It's a little like the signors of the declaration of independence. They were violating existing British law (which they deemed unjust) and knew full well that if they won they would have a new country but if they lost they would all hang for treason

    Good answer/post.... Thank you..

    However,

    As far as myself, and I know there are others out there (some even on this forum) have decided that when it comes to CERTAIN things, allowing (abiding by/cooperating with) an unlawful arrest/confiscation is not an option.... 'jus sayin....

  6. #65
    Quote Originally Posted by Treo View Post
    Wyoming was also the first state to elect a woman (Esther Hobart Morris 1870) to public office
    Thanks for that tidbit.

  7. #66
    Join Date
    Dec 2007
    Location
    Oklahoma, for now
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    364
    It's threads like this that embarrass me when people ask me about gun ownership. There are a lot of uninformed people here when it comes to private property rights, and a lot who are far from consistent when it comes to matters of ethics and law.

    Please don’t ever forget that when you say things like "Ethical? Who cares? I'm going to whatever I want!" that you're representing all 90-odd million gun owners, and you're doing a poor job of it.

    And don't think that this forum is private. Nothing on the net is, and I guarantee there are anti-gun people here laughing at you and gathering dodder for their next move.

  8. #67

    Cool

    Quote Originally Posted by Guper View Post
    My only problem is often the company policies have become so cookie cutter that essentially there are very few if any jobs that don't have a clause about guns. Even worse is that I think that this standard came not from the companies themselves but quite possibly from liability/insurance type reasons so that they wouldn't get sued or have to pay more in insurance. Now if we passed a law that said that companies had no say in that specific matter then that would also benefit them because they could no longer be held liable because they don't have the company doesn't have a choice in the matter.
    Almost everything in business is done with risk analysis and actuarial tables. While most of us believe that the "No carry at work" clause is either an owner's personal preference or corporate boilerplate, the fact remains that it is cheaper for insurance companies to pay off six or seven families of dead employees from a workplace shooting than to handle one suit from a wounded employee due to accidental discharge. Most rules are about liability and money and has nothing to do with rights, desires or safety. Accountants run the company and Insurance companies dictate the rules: When in doubt, follow the money.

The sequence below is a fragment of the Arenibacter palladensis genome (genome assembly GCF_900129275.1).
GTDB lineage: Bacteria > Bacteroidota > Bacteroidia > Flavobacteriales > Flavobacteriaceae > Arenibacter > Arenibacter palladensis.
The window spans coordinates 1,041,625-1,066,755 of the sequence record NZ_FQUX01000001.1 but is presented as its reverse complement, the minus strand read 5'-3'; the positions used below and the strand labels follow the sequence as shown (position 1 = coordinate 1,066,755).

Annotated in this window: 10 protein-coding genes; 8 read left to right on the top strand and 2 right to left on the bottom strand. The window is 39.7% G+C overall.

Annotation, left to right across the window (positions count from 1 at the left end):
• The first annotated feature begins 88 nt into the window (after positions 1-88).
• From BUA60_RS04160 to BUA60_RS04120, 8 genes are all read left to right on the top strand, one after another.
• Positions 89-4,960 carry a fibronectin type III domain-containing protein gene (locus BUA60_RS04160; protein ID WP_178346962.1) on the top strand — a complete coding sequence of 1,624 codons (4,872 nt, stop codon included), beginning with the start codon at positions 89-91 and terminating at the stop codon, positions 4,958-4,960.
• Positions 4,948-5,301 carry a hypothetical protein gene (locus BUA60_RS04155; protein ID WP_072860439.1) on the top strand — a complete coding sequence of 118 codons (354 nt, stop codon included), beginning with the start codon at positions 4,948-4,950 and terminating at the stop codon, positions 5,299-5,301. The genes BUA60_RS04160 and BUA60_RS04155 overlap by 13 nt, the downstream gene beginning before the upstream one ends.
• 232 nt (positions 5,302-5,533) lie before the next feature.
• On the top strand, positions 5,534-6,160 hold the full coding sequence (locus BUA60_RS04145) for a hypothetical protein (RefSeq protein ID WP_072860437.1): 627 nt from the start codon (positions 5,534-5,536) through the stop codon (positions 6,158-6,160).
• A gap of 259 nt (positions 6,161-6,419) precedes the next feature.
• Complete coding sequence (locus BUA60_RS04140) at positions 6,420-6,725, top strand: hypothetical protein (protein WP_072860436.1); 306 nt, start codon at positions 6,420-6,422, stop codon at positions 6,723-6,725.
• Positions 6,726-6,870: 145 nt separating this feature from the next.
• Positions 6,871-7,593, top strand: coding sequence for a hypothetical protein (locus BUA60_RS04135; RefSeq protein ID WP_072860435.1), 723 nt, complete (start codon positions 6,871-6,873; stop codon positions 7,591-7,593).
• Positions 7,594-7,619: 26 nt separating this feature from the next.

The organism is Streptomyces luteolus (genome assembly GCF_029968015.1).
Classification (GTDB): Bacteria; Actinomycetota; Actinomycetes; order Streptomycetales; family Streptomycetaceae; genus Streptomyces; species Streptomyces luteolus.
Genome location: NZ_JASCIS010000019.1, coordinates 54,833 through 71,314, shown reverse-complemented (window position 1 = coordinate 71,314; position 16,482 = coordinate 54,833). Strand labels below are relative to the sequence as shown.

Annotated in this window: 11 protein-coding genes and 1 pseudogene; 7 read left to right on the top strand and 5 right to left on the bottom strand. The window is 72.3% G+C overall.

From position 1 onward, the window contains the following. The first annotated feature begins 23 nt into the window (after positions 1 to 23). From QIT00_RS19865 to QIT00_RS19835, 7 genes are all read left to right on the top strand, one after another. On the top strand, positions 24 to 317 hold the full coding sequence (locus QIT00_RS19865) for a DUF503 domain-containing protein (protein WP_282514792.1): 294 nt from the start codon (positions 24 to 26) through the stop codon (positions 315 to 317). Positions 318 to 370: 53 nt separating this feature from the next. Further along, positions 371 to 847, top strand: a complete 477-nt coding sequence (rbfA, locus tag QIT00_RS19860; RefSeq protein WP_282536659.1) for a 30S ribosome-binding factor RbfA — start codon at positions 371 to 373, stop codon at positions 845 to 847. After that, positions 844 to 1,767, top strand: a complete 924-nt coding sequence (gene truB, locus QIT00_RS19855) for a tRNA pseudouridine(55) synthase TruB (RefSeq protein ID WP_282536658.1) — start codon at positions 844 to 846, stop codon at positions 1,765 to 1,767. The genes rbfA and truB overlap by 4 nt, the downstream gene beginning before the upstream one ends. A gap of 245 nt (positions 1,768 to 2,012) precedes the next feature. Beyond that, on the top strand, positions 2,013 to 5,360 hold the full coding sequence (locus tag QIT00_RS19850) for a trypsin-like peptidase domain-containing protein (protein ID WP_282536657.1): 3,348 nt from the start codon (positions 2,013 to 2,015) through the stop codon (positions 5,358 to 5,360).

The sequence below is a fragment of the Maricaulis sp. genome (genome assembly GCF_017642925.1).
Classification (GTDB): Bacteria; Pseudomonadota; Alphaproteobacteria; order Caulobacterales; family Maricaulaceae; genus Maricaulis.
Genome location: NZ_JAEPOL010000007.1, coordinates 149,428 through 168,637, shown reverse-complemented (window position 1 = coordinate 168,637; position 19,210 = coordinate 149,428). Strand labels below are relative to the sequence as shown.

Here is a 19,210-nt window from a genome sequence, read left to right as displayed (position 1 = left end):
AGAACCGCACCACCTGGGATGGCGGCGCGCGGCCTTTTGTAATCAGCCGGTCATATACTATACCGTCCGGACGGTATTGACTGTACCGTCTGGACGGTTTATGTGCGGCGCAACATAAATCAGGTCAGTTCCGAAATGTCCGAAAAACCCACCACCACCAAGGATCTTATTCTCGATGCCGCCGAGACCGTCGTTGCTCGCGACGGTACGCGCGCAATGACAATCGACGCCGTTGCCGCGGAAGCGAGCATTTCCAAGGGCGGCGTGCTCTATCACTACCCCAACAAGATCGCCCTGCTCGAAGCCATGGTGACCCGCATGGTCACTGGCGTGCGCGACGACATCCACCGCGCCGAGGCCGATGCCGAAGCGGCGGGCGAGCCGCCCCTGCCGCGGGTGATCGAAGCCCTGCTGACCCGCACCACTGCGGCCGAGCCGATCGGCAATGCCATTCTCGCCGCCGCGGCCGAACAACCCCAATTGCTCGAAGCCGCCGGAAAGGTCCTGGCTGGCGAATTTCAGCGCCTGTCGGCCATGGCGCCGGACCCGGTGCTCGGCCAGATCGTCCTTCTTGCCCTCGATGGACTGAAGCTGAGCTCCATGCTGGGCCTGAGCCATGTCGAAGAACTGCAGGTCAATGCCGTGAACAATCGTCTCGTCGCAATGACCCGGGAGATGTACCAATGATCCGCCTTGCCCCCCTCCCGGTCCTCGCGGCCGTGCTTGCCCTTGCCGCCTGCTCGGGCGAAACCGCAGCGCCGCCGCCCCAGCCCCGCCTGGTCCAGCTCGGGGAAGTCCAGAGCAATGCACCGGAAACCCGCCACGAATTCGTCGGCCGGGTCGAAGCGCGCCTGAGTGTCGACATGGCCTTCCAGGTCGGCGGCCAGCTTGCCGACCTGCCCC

Based on this theory, I approached an employer AFTER my 90-day probation with my insurance policy, including a $2 million umbrella, contact info for my attorney, shooting training certification, and two clear psych profiles. He allowed me to carry as long as no other employee found out or complained about it.

    Sometimes it's about finding the real source of the problem and addressing it. However, life is always a balancing act. Many people have given up jobs, lives and even left their countries for lives elsewhere when their current situation didn't agree with their ideals, morals and expectations. Before doing that, there must be a way, like these forums, for like-minded employees and employers to find each other. I would think a pro-gun employer would love to have a workplace that promoted 2nd Amendment freedom and hire like-minded people that were qualified to do the work. There might even be a website idea in there for someone...